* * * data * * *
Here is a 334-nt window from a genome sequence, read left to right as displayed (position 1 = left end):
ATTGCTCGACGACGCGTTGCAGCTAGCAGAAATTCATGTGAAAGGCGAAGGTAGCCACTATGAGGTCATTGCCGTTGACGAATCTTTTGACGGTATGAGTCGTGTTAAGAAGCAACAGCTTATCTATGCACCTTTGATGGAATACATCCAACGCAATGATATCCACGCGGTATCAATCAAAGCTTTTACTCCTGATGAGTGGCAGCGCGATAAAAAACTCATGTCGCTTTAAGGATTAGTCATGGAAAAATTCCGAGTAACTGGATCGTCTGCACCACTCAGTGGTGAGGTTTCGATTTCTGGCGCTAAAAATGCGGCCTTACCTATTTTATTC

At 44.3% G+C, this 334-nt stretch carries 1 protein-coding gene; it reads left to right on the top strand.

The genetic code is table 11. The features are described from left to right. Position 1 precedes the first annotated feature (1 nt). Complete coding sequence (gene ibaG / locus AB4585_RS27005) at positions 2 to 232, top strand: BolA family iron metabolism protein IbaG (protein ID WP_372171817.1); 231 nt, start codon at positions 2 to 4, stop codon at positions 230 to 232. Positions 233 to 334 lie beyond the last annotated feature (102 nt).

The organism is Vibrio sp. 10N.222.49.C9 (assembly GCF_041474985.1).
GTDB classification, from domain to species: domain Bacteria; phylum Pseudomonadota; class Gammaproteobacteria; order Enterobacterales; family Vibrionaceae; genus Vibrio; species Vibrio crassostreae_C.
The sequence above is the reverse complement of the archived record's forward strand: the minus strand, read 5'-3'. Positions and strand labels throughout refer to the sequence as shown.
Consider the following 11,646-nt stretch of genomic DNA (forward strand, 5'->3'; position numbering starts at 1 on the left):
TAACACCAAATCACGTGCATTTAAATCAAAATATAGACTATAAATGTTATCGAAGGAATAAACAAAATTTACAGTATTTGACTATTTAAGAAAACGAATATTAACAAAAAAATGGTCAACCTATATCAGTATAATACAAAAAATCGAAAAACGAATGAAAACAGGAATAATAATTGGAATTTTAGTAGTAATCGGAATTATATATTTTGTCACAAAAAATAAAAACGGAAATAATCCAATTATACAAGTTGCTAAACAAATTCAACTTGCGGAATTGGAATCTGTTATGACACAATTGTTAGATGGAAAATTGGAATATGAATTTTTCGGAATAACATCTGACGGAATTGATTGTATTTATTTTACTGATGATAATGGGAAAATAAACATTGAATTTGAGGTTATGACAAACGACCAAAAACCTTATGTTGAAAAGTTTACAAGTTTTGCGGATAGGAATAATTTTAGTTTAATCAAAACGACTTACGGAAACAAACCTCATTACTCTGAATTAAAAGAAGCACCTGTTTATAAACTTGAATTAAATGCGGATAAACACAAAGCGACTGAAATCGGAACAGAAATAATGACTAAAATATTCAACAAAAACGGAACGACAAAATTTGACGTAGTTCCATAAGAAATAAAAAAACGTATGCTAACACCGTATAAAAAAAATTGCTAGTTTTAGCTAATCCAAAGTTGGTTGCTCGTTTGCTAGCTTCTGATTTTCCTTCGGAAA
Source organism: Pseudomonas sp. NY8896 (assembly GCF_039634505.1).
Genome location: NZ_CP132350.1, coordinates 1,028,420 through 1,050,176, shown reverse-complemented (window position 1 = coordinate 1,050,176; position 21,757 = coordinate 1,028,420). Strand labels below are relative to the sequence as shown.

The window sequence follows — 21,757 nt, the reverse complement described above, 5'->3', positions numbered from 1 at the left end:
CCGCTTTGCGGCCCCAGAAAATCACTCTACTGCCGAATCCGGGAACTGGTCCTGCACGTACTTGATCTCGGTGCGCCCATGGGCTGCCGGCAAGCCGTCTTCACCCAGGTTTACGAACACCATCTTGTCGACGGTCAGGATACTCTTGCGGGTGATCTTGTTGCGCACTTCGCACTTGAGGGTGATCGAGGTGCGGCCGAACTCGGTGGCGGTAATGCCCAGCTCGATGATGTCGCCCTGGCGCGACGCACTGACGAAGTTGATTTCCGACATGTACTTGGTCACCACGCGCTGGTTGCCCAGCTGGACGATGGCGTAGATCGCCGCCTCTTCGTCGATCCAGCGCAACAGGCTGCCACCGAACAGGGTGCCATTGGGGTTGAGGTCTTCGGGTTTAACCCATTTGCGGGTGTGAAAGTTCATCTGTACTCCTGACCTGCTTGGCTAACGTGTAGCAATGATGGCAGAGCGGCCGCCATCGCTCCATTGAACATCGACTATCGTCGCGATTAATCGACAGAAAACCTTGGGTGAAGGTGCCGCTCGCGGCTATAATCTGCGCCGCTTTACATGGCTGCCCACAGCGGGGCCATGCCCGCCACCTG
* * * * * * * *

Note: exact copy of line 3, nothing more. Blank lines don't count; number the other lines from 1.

At 44.3% G+C, this 334-nt stretch carries 1 protein-coding gene; it reads left to right on the top strand.